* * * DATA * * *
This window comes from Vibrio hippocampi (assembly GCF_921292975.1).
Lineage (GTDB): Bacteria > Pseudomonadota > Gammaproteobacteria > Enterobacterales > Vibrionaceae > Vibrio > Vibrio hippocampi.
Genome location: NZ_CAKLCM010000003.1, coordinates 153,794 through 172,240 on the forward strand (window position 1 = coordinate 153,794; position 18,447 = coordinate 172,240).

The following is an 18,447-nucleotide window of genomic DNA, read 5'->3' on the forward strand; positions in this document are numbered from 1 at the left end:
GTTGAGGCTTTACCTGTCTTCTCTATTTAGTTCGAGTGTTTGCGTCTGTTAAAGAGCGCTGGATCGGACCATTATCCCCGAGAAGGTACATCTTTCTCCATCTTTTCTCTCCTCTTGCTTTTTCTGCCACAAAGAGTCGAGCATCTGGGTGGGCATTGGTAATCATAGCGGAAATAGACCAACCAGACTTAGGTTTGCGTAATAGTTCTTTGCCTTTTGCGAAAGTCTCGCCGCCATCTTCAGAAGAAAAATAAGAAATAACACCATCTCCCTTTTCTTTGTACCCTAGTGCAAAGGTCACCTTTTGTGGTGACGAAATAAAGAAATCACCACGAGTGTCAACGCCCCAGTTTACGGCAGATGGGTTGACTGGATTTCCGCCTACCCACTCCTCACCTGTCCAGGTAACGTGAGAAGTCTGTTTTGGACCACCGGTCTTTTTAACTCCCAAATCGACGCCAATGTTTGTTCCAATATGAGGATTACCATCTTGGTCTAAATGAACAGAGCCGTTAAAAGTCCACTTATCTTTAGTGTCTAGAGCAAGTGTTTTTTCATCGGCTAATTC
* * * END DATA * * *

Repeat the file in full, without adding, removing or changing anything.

This window comes from Vibrio hippocampi (assembly GCF_921292975.1).
Lineage (GTDB): Bacteria > Pseudomonadota > Gammaproteobacteria > Enterobacterales > Vibrionaceae > Vibrio > Vibrio hippocampi.
Genome location: NZ_CAKLCM010000003.1, coordinates 153,794 through 172,240 on the forward strand (window position 1 = coordinate 153,794; position 18,447 = coordinate 172,240).

The following is an 18,447-nucleotide window of genomic DNA, read 5'->3' on the forward strand; positions in this document are numbered from 1 at the left end:
GTTGAGGCTTTACCTGTCTTCTCTATTTAGTTCGAGTGTTTGCGTCTGTTAAAGAGCGCTGGATCGGACCATTATCCCCGAGAAGGTACATCTTTCTCCATCTTTTCTCTCCTCTTGCTTTTTCTGCCACAAAGAGTCGAGCATCTGGGTGGGCATTGGTAATCATAGCGGAAATAGACCAACCAGACTTAGGTTTGCGTAATAGTTCTTTGCCTTTTGCGAAAGTCTCGCCGCCATCTTCAGAAGAAAAATAAGAAATAACACCATCTCCCTTTTCTTTGTACCCTAGTGCAAAGGTCACCTTTTGTGGTGACGAAATAAAGAAATCACCACGAGTGTCAACGCCCCAGTTTACGGCAGATGGGTTGACTGGATTTCCGCCTACCCACTCCTCACCTGTCCAGGTAACGTGAGAAGTCTGTTTTGGACCACCGGTCTTTTTAACTCCCAAATCGACGCCAATGTTTGTTCCAATATGAGGATTACCATCTTGGTCTAAATGAACAGAGCCGTTAAAAGTCCACTTATCTTTAGTGTCTAGAGCAAGTGTTTTTTCATCGGCTAATTC